The campaign that brought the Union troops to their doorstep focused on the Pin Hook Bridge on the Vermilion River, less than a mile upstream from Walnut Grove. Artillery shells toppled trees, blasted craters near the river, rattled windows in Vermilion and scared the inhabitants who knew only a tiny Confederate force was on hand to oppose thousands of invaders.The Confederate defense, such as it was, was led by Aleck’s uncle, Brig. Gen. Alfred Mouton, a West Point graduate who commanded the 18th Louisiana Infantry. He had been waging a rear- guard fight against Banks’ superior numbers since mid-September when Federal troops crossed the Mississippi River from New Orleans and began a march across south Louisiana toward Texas. Aleck’s father, Jean Sosthène, was a major on his staff.
The Federal attack on Vermilionville, part of the Texas Overland Expedition designed to wrest Texas from Confederate hands, was the second time Union troops marched through town in 1863. They had passed through in the spring on their way to encircling Port Hudson, the Confederate stronghold on the Mississippi just above Baton Rouge. Governor Mouton’s son-in-law, Maj. Gen. Franklin Gardner, commanded Confederate troops there during the longest siege of the war. Banks’ plan this time was to march across the prairies of southwest Louisiana from a supply depot at Brashear City (Morgan City today), a Gulf of Mexico port that was also the westernmost rail depot in southern Louisiana. His route followed the road known as the Old Spanish Trail, which ran across the Pin Hook Bridge and through Vermilionville.As the Federal infantry approached the bridge, Confederate sharpshooters opened fire until two blue-clad divisions formed a double line that stretched nearly a mile up and down the river from the bridge. The 500 Confederate defenders “withdrew in a brisk fashion,” according to the official report written later by Union officers.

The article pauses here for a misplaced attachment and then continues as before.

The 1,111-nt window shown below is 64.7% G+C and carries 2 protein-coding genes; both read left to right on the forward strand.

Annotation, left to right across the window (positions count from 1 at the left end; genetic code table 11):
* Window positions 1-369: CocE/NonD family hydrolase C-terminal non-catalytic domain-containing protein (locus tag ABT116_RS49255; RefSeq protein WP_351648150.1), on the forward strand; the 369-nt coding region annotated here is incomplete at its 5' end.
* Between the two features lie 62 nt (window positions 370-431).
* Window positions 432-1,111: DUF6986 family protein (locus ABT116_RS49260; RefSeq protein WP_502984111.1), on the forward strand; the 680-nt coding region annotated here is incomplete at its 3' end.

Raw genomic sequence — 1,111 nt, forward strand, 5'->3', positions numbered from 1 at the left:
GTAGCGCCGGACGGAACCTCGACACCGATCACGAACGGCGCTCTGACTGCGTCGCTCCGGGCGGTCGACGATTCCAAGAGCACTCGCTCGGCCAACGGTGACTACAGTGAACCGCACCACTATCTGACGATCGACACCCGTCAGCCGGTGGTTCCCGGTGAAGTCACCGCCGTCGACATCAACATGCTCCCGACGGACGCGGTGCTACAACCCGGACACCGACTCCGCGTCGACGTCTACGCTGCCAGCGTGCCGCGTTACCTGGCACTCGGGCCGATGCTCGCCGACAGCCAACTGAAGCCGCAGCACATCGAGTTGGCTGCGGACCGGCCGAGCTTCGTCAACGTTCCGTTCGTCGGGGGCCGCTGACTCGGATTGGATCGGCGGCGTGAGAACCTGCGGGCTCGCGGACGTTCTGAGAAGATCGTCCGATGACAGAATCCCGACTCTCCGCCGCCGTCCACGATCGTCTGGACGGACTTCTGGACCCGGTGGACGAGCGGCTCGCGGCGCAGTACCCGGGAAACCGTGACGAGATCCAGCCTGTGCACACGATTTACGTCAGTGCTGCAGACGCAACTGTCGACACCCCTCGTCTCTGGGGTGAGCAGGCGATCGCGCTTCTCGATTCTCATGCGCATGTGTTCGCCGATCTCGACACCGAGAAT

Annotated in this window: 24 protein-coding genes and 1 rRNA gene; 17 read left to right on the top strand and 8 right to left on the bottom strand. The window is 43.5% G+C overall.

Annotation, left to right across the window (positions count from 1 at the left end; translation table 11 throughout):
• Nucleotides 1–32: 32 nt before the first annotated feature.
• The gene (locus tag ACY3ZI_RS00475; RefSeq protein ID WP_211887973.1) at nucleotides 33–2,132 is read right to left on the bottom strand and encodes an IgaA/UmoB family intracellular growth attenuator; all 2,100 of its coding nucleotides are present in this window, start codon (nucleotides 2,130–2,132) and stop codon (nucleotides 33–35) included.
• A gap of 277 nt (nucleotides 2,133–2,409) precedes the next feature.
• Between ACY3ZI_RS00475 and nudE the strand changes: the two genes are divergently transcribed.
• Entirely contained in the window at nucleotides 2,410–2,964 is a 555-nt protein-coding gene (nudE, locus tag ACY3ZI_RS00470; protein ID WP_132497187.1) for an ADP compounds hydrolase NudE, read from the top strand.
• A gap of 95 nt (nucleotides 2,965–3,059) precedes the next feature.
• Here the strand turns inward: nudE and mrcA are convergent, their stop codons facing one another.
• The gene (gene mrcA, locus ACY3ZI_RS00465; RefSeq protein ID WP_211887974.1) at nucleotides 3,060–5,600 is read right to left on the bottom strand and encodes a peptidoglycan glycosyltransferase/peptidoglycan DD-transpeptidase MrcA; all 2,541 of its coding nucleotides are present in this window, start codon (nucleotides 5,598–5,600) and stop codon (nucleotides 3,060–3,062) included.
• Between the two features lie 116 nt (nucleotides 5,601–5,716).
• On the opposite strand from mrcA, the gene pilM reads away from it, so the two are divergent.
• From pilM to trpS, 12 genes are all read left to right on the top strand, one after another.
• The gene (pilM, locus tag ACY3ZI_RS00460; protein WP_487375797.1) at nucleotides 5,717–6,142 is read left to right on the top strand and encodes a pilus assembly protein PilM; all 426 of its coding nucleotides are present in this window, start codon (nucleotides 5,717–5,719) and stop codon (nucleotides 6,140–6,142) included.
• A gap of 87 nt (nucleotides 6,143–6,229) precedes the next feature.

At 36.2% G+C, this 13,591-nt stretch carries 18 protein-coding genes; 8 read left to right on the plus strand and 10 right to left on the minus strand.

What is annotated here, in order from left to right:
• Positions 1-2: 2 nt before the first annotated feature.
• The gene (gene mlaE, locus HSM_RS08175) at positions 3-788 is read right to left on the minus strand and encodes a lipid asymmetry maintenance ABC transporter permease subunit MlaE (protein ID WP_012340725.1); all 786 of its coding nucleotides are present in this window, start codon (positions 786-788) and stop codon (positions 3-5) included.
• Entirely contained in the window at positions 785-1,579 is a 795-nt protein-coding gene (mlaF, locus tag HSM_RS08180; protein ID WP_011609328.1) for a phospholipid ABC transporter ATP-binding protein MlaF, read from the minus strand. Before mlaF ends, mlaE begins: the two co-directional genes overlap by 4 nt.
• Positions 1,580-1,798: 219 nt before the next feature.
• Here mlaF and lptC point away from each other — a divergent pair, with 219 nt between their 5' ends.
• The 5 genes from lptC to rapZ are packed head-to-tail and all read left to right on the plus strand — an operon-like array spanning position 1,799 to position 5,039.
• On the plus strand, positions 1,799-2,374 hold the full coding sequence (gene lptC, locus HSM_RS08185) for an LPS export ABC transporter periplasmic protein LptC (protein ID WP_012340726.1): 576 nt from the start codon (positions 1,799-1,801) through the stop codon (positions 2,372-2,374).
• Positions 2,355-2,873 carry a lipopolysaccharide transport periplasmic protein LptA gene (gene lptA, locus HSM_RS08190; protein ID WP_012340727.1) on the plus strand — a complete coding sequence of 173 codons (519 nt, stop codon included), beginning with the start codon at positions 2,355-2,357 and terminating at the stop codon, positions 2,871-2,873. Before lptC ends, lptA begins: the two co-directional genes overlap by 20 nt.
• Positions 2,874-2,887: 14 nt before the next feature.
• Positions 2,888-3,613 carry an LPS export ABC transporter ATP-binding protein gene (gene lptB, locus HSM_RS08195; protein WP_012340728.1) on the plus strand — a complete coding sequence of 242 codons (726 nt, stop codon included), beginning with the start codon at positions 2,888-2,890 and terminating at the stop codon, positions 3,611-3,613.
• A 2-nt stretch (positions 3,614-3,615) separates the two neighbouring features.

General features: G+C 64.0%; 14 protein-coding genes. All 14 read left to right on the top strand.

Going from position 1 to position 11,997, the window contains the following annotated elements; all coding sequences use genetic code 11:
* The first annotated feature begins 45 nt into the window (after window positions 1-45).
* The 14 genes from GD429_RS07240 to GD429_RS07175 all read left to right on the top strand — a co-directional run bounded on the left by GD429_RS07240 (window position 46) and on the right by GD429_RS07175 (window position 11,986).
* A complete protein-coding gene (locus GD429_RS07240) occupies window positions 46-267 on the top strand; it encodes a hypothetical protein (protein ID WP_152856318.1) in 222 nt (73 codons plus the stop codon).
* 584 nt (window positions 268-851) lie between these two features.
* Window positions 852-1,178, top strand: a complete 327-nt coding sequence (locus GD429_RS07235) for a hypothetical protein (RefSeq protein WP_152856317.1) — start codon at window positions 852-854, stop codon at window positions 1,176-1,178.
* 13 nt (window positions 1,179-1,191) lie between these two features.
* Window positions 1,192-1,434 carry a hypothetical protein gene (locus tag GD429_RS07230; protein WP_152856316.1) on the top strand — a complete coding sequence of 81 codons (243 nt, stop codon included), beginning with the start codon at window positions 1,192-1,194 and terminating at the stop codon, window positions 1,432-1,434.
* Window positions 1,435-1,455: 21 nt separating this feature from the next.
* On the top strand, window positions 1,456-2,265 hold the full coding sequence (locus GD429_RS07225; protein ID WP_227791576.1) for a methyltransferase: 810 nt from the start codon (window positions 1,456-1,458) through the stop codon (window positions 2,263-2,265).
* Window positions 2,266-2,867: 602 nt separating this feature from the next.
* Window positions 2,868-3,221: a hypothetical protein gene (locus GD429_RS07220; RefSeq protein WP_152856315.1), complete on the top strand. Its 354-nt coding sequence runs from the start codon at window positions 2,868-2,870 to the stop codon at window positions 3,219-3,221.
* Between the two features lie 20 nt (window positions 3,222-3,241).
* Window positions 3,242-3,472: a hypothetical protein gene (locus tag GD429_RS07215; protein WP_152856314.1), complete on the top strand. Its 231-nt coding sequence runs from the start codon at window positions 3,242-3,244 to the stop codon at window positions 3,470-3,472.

In plain English, they turned and ran.
It took a while for Union commanders to realize they were unopposed, but when they did, soldiers began to swim the 50 yards across the shallow river while wagons and cannons rolled across the bridge.
The home the Mouton family was forced to flee had been a wedding gift to Odéide from her father. Now, she was “a mother, a frail woman, in all this turmoil, driven out of her home with her children around her, six in all, two babies, the others very young,” Aleck would recall. Bud and Aleck located a dilapidated surrey, stripped of its leather and missing spokes in its wheels, and hitched it to an aged horse. When the invaders left, Odéide loaded her children into the surrey and began to make her way to Île Copal. Aleck and Bud walked alongside.